CITY centre businesses have been boosted by a national award recognising Hull's nightlife.
The safety, quality and diversity of the city centre evening economy has been rewarded with Purple Flag status.
The Association of Town Centre Management (ATCM) assessed their findings after an inspection of the city centre during the Freedom Festival weekend.
Hull is only the third Purple Flag recipient in Yorkshire, following in the footsteps of Halifax and Sheffield.
Alan Murphy recently opened Hawke's bar, in Scale Lane, and also runs Walter's Bar and the Lion and Key in the city centre.
"This is brilliant for us," he said.
"There is a lot of investment and optimism in the city centre at present.
"Hopefully, the new footbridge between Scale Lane and the east bank will provide a bigger boost.
"There is talk of pedestrianising parts of the Old Town as well."
The full Purple Flag assessment report shows Hull exceeded the standard required in 17 out of the 30 criteria studied by the inspection team. The city met the requirements in the remaining 13 categories.
Humberside Police night time economy and licensing inspector, Colin Connolly, said: "We are really pleased to attain the Purple Flag standard. It was a robust assessment process and a lot of hard work has gone into making the city centre a safer place for the local community, residents, businesses and visitors.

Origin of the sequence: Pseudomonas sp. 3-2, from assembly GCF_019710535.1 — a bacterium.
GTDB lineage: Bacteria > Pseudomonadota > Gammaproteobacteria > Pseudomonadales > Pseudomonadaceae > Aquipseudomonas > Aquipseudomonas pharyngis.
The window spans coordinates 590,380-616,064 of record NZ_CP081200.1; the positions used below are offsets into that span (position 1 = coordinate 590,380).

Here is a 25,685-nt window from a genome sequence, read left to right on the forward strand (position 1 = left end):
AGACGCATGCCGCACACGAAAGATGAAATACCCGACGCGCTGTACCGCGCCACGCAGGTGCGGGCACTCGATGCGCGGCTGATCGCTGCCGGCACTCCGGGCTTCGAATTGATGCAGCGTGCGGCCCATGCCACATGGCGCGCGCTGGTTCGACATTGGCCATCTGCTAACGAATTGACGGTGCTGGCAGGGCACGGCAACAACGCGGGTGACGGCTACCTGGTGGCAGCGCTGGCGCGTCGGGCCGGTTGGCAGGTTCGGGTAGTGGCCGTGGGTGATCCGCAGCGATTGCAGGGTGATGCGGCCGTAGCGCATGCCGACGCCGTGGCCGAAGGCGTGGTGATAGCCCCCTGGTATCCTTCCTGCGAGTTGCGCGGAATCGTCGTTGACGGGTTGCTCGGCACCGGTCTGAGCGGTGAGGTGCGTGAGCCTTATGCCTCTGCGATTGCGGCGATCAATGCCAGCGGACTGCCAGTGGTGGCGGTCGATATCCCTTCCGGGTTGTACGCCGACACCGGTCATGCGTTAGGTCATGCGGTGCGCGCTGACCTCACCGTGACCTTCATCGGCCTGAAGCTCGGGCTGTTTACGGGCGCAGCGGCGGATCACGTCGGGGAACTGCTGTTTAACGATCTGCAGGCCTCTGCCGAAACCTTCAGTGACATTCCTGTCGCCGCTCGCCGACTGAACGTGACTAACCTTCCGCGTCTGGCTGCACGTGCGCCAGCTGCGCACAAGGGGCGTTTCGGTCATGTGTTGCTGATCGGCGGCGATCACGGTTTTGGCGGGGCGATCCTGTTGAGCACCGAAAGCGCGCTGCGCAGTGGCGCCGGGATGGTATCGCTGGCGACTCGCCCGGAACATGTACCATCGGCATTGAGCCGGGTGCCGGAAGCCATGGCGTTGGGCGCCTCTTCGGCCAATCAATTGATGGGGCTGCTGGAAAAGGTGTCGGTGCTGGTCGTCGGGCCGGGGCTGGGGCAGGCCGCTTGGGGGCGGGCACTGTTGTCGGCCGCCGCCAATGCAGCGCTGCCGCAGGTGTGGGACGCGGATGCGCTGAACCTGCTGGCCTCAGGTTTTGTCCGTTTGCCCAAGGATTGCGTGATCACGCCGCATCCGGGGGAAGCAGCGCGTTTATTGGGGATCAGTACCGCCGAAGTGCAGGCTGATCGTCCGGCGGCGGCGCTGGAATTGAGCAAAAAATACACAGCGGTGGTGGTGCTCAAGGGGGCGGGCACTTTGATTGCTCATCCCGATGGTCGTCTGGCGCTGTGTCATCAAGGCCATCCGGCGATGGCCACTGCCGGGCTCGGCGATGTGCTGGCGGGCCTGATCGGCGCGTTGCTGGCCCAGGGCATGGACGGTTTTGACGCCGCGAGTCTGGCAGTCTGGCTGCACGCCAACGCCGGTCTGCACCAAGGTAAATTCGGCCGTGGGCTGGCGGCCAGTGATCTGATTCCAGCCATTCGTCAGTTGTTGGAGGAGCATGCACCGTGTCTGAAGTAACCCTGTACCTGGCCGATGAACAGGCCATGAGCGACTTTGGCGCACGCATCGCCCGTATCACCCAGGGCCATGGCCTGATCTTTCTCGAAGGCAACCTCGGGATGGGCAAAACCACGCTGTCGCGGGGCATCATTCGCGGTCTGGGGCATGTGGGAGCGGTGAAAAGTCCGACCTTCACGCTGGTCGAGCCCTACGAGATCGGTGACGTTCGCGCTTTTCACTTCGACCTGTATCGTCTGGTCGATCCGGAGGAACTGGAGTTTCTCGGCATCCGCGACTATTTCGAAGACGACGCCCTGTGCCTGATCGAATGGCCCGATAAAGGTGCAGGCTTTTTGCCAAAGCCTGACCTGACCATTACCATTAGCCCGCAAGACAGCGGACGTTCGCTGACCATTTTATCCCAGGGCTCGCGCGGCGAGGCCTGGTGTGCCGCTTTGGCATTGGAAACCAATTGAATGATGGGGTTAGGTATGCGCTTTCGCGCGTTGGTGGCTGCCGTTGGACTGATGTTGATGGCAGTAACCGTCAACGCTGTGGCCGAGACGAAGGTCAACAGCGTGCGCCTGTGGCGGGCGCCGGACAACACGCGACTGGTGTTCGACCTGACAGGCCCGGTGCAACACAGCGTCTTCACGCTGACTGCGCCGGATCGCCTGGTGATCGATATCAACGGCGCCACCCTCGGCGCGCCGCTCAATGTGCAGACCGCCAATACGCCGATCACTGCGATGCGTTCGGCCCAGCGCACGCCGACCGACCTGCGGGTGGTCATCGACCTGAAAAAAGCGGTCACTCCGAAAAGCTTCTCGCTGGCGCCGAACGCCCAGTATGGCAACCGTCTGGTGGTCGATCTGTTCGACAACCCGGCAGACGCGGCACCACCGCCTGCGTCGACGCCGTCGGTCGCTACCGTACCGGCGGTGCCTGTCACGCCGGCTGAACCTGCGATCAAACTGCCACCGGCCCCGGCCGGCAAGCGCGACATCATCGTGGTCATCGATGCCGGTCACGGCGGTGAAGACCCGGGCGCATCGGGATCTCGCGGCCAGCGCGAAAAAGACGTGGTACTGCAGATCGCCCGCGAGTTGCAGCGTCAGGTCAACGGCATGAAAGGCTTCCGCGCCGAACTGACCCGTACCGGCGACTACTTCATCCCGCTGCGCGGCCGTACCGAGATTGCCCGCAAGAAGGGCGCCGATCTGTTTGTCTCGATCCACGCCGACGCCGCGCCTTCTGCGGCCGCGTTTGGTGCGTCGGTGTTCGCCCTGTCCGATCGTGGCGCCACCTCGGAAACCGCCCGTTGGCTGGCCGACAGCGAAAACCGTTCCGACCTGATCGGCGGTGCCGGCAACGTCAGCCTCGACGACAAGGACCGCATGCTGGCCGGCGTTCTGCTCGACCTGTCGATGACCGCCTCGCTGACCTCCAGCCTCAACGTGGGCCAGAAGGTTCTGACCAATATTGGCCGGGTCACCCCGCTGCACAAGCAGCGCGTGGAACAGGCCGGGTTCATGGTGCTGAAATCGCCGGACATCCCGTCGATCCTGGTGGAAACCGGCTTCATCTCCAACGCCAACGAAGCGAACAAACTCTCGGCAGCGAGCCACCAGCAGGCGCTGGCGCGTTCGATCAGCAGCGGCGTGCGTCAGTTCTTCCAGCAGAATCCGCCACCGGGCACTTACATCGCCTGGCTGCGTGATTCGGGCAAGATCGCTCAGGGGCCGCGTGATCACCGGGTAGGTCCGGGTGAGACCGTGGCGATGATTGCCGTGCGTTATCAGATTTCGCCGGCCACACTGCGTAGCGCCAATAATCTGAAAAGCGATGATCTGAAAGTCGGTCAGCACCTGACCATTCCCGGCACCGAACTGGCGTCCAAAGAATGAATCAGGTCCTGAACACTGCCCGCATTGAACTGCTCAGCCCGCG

"This has been achievable through partnership collaboration and successful initiatives, such as dispersal orders and drinks banning orders, which address antisocial behaviour and alcohol-related offending.
"We will continue to provide a highly visible police presence, dedicate relevant resources and work with our partners so that people feel safe and reassured when visiting the city centre."
Peter Dawson, public health manager at NHS Hull, believes the safety initiatives will lead to fewer drink-related injuries.
He said: "The award of Purple Flag shows Hull is working towards a safer drinking environment in the city centre.
"This will hopefully lead to fewer accidents and fewer visits to the accident and emergency department at Hull Royal Infirmary, which in turn will reduce the strain on local NHS provision."
Kathryn Shillito, Hull BID (Business Improvement District) city centre manager, said: "This award reflects credit on everyone who has supported our campaign, from the various organisations that have driven the application to the individual businesses who have worked together to bring improvements to our city centre.
"The fact those improvements have been recognised officially by inspectors from outside the city as being worthy of an accreditation shared by only 35 other towns and cities, shows how far we have come.
"The challenge now is to use our Purple Flag to let people know why the assessors rated Hull so highly and to make sure we keep on improving."
The document highlights the public safety role carried out by the volunteer Street Angels and by crime prevention initiatives.
Private businesses are recognised for the part they play in creating an evening economy which is described as "vibrant" and "varied".
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